Coal India’s IPO has been subscribed many times over, but there’s a hitch. Markets regulator Sebi has asked it to give investors an exit option until 25 October. The decision came after Sebi said it spotted errors in the Coal India prospectus. On Thursday, the IPO closed after being subscribed 15.2 times overall. The portion reserved for institutional buyers got covered 25 times. Coal India’s IPO consists of a 10% stake sale by the government, which is hoping to make more than Rs15,000 crore. Disinvestment secretary Sumit Bose told Mint the errors in the prospectus were minor and that he did not expect any major withdrawals.
While the Coal India IPO could make the government a fortune, it also wants PSU’s to create jobs. It plans to evaluate the investments of state-run companies based on the number of jobs they’ll generate. The proposal is part of the UPA’s upcoming national employment policy. Mint has learnt that the labour ministry will send a draft of the proposal to the union cabinet within a month.
Several major companies and banks posted their second quarter numbers this week. Mortgage lender HDFC reported a 22% rise in net profit to a higher than expected Rs808 crore.
HDFC Bank, meanwhile, said its net profit climbed 33% to Rs912 crore. Its net interest income grew 29% to Rs2,526 crore.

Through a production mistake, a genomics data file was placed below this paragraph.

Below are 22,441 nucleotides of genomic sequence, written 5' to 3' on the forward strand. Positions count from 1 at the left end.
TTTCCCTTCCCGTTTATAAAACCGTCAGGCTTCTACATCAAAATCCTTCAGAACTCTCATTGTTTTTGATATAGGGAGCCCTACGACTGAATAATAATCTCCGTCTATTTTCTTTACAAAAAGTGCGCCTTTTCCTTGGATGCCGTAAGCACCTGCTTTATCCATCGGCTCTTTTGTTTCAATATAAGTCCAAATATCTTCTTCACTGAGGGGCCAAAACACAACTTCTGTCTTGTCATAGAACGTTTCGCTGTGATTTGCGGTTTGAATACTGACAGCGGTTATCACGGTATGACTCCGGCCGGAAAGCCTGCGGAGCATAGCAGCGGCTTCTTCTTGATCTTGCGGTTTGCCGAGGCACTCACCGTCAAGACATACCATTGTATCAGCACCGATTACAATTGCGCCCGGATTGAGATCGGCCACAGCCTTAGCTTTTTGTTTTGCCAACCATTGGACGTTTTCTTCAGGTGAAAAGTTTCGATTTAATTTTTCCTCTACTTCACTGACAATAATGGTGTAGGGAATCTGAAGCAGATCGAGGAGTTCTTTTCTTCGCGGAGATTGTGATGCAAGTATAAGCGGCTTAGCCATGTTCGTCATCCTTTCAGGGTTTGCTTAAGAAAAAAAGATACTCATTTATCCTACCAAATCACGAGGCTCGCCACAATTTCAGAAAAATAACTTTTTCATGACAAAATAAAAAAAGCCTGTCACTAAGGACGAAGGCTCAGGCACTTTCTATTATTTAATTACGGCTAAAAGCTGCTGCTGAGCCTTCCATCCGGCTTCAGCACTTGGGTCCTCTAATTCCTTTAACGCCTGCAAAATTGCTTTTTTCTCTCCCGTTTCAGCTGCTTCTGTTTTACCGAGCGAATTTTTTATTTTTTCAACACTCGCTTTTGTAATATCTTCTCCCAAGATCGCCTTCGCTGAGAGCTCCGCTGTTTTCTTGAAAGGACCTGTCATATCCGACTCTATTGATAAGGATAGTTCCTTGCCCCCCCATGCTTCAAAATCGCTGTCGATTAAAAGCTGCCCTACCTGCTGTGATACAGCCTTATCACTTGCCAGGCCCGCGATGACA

Two other private lenders have also announced their results. Kotak Mahindra Bank posted a net profit rise of 21% to Rs364 crore. And Yes Bank’s net profit was up 58% to one Rs176 crore. Both banks also saw considerable increases in their net interest incomes, while their net interest margins fell slightly.
And it’s been a mixed week for the IT industry, with Wipro’s numbers not meeting expectations and TCS beating them. Net profit for TCS shot up 32% to reach Rs2,169 crore, while its revenue surged some 25% toRs9,286 crore.
Wipro meanwhile saw a 2.56% fall in its net profit to just under Rs1,285 crore. The company’s net sales for all businesses rose 6.83% to Rs 7,730 crore.
A new study in medical journal The Lancet claims 13 times more Indians die of malaria than previously thought. The report estimates the disease kills 205,000 people every year. The WHO puts the annual death rate from Malaria in India at 15,000. It has already disputed The Lancet study.